Amputees share their secrets of success
Less than one year ago, Erica Capron was sitting in her wrecked car, looking down at her two completely severed legs. Just nine months later, she was at the Amputee Coalition of America’s Annual Educational Conference & Exposition, walking around on prosthetic legs. She was going forward with life, and she was positively glowing.
Why? What helped this young woman adjust so quickly to the loss of her legs and the problems that accompany such a loss?
Get an Attitude – A Positive One
A positive attitude can certainly help.
Looking back to the accident, Erica, 21, remembers that she was really more worried about her boyfriend who was in the car with her than about herself. She was just happy that he wasn’t dead – and, of course, happy to be alive herself.
Although she spent about three weeks in the hospital, she remained positive, believing that she would ultimately recover.
“I never gave up because I never heard people say that I would never walk again,” Erica says. “If you tell yourself that you’re not going to be able to do something, then chances are that you won’t be able to. It’s crucial to keep yourself motivated.”
One way to stay motivated, she says, is to get involved in a support group, which is what she did early on.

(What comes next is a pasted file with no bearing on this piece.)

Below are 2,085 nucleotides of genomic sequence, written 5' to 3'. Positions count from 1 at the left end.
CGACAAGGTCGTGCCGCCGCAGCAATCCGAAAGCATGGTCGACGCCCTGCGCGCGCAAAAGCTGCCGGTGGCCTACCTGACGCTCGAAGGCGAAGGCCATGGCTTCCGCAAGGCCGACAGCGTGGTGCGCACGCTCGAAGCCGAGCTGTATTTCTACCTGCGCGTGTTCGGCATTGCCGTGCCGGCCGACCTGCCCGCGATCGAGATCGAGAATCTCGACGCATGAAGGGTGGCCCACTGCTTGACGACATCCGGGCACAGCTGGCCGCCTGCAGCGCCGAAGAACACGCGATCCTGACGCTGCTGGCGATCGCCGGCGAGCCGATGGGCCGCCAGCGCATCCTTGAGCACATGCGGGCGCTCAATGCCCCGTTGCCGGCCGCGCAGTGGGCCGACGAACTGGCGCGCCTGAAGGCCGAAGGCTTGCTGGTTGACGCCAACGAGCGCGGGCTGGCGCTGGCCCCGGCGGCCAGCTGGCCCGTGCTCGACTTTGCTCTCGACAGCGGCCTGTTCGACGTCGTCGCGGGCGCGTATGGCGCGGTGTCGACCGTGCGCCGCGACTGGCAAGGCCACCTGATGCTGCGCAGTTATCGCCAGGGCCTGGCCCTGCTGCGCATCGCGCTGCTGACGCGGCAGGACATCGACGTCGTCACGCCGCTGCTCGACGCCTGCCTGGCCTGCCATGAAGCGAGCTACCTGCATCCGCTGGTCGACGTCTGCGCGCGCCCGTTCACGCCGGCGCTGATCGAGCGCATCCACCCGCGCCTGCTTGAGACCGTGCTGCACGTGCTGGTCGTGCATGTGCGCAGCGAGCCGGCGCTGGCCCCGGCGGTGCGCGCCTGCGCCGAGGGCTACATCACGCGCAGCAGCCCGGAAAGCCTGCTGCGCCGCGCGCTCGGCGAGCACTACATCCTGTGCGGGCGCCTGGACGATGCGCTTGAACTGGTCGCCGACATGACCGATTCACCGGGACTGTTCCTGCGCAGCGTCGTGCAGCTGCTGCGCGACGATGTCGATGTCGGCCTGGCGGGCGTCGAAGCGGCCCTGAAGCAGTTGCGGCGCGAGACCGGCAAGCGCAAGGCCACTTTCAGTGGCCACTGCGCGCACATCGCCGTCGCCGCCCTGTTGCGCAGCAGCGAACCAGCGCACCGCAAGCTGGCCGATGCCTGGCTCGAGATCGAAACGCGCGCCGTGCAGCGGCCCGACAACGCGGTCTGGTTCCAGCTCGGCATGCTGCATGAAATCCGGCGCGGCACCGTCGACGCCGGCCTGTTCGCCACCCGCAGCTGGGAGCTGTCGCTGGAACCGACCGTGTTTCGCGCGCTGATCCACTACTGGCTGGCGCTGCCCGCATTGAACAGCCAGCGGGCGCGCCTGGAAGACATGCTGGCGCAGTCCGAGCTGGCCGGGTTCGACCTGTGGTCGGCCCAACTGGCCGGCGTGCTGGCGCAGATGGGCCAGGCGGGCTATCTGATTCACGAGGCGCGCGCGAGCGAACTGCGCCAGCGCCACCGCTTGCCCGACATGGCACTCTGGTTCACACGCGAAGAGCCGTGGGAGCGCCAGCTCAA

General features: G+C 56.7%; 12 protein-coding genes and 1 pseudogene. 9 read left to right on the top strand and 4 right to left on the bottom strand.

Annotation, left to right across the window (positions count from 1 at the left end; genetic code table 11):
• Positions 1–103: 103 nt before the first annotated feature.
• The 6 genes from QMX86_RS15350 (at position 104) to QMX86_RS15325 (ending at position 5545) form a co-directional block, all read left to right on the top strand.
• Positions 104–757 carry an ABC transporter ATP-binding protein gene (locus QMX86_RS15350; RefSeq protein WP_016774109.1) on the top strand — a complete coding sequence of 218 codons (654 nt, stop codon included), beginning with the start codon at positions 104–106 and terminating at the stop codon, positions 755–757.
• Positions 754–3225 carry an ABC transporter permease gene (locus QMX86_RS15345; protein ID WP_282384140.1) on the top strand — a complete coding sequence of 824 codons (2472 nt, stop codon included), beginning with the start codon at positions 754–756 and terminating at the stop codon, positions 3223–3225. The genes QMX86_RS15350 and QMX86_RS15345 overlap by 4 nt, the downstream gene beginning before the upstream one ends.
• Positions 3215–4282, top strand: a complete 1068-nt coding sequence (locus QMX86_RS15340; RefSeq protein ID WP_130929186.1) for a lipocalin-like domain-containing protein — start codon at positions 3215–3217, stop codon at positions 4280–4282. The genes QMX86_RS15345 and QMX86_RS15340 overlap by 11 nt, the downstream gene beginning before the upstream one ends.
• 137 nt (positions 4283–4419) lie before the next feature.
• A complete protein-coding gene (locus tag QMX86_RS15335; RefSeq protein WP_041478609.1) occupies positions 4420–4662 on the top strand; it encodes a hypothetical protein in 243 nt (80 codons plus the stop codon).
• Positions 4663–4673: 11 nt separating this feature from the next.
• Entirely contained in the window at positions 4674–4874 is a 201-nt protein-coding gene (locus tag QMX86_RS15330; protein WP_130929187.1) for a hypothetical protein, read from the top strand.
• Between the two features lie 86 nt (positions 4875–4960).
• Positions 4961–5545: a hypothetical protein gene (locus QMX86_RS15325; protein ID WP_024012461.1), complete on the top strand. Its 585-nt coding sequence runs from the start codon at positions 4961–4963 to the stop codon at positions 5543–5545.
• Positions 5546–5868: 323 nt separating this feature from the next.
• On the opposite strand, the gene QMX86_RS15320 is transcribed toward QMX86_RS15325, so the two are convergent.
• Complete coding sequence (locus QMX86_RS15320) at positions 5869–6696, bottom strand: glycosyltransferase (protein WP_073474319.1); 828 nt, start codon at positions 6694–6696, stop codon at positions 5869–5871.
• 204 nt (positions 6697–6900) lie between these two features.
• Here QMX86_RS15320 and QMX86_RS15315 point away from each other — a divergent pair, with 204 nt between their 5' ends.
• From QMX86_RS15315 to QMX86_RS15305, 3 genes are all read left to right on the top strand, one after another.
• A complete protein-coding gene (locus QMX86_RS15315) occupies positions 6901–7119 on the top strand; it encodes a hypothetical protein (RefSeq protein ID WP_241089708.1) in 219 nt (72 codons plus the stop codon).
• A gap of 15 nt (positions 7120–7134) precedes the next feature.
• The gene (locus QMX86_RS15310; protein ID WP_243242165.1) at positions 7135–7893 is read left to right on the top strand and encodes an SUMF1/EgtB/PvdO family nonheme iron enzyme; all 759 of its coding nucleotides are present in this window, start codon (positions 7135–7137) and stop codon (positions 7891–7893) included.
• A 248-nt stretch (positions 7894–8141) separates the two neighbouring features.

“I learned a lot about taking care of myself, and these people told me that I could call them anytime,” Erica says. “They would visit me, and we would go out to lunches. It was great moral support – something that you can’t find from your other friends.”
Get in Shape
In addition to making sure that she was OK emotionally, Erica realized that she needed to take care of herself physically. She did this mainly through physical therapy to strengthen her core and back and through swimming, which she believes is the best way to exercise the entire body. Although her insurance stopped paying for her physical therapy after a couple of months, she believed that it was so important that she was willing to pay for more of it out-of-pocket.
Get a Great Prosthetist
Erica’s prosthetists’ previous experience with Stella Sieber, another bilateral above-knee amputee, was also important. After fitting Stella with two computerized legs and finding that they were difficult for her to use, her prosthetists fitted her with foreshortened prostheses. Sometimes called “stubbies,” these prostheses are like short stilts without knees. As Stella’s balance, strength and confidence improved, the prosthetists gradually increased her height until she was better able to use the computerized legs.
They decided to follow the same proven method with Erica.
“It was an excellent strategy,” Erica says. “My recovery was exceptionally quick. I was walking on computerized legs comfortably within a few months after the accident, which is pretty awesome.”
Get Back to Living
Today, thanks to her excellent recovery, Erica works two part-time jobs and goes to college. When she attended the Amputee Coalition conference, she became especially interested in legal advocacy for people with disabilities and is now considering pursuing a career in that field.